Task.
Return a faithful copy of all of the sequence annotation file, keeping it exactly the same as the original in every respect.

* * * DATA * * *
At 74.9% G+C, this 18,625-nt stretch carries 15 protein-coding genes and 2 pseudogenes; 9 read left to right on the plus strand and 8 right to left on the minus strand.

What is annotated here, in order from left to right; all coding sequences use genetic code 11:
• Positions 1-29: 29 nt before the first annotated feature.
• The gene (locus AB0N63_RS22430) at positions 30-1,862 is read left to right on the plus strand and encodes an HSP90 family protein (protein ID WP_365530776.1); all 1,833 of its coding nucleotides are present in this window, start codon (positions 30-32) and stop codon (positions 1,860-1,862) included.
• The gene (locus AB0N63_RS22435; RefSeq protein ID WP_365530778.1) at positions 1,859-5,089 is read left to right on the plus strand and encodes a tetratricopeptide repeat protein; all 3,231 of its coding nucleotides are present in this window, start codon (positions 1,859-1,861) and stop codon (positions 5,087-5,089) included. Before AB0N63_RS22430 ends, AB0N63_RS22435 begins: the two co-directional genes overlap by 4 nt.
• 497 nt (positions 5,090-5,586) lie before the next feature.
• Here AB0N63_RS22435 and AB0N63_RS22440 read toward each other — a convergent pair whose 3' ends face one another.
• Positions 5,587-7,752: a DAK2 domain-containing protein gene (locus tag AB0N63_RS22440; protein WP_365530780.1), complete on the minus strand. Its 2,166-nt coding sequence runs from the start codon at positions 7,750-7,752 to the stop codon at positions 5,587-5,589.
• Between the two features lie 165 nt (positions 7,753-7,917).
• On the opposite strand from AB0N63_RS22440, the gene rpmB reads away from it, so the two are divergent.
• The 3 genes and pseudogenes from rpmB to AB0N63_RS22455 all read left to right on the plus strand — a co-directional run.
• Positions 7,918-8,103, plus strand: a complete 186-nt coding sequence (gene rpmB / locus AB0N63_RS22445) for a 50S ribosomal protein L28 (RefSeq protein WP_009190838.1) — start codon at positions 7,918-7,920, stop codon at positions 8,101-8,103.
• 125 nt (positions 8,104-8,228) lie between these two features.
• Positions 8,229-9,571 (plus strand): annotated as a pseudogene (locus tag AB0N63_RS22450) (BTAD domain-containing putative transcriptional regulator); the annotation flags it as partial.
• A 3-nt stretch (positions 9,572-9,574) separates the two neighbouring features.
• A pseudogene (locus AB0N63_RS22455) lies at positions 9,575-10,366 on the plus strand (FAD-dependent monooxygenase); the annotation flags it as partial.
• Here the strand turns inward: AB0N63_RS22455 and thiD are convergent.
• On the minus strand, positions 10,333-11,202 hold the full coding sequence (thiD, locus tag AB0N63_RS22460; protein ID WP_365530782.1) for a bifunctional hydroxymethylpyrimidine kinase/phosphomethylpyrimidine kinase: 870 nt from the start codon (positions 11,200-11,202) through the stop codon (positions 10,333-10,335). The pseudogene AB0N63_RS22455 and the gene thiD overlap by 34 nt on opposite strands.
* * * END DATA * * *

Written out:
At 74.9% G+C, this 18,625-nt stretch carries 15 protein-coding genes and 2 pseudogenes; 9 read left to right on the plus strand and 8 right to left on the minus strand.

What is annotated here, in order from left to right; all coding sequences use genetic code 11:
• Positions 1-29: 29 nt before the first annotated feature.
• The gene (locus AB0N63_RS22430) at positions 30-1,862 is read left to right on the plus strand and encodes an HSP90 family protein (protein ID WP_365530776.1); all 1,833 of its coding nucleotides are present in this window, start codon (positions 30-32) and stop codon (positions 1,860-1,862) included.
• The gene (locus AB0N63_RS22435; RefSeq protein ID WP_365530778.1) at positions 1,859-5,089 is read left to right on the plus strand and encodes a tetratricopeptide repeat protein; all 3,231 of its coding nucleotides are present in this window, start codon (positions 1,859-1,861) and stop codon (positions 5,087-5,089) included. Before AB0N63_RS22430 ends, AB0N63_RS22435 begins: the two co-directional genes overlap by 4 nt.
• 497 nt (positions 5,090-5,586) lie before the next feature.
• Here AB0N63_RS22435 and AB0N63_RS22440 read toward each other — a convergent pair whose 3' ends face one another.
• Positions 5,587-7,752: a DAK2 domain-containing protein gene (locus tag AB0N63_RS22440; protein WP_365530780.1), complete on the minus strand. Its 2,166-nt coding sequence runs from the start codon at positions 7,750-7,752 to the stop codon at positions 5,587-5,589.
• Between the two features lie 165 nt (positions 7,753-7,917).
• On the opposite strand from AB0N63_RS22440, the gene rpmB reads away from it, so the two are divergent.
• The 3 genes and pseudogenes from rpmB to AB0N63_RS22455 all read left to right on the plus strand — a co-directional run.
• Positions 7,918-8,103, plus strand: a complete 186-nt coding sequence (gene rpmB / locus AB0N63_RS22445) for a 50S ribosomal protein L28 (RefSeq protein WP_009190838.1) — start codon at positions 7,918-7,920, stop codon at positions 8,101-8,103.
• 125 nt (positions 8,104-8,228) lie between these two features.
• Positions 8,229-9,571 (plus strand): annotated as a pseudogene (locus tag AB0N63_RS22450) (BTAD domain-containing putative transcriptional regulator); the annotation flags it as partial.
• A 3-nt stretch (positions 9,572-9,574) separates the two neighbouring features.
• A pseudogene (locus AB0N63_RS22455) lies at positions 9,575-10,366 on the plus strand (FAD-dependent monooxygenase); the annotation flags it as partial.
• Here the strand turns inward: AB0N63_RS22455 and thiD are convergent.
• On the minus strand, positions 10,333-11,202 hold the full coding sequence (thiD, locus tag AB0N63_RS22460; protein ID WP_365530782.1) for a bifunctional hydroxymethylpyrimidine kinase/phosphomethylpyrimidine kinase: 870 nt from the start codon (positions 11,200-11,202) through the stop codon (positions 10,333-10,335). The pseudogene AB0N63_RS22455 and the gene thiD overlap by 34 nt on opposite strands.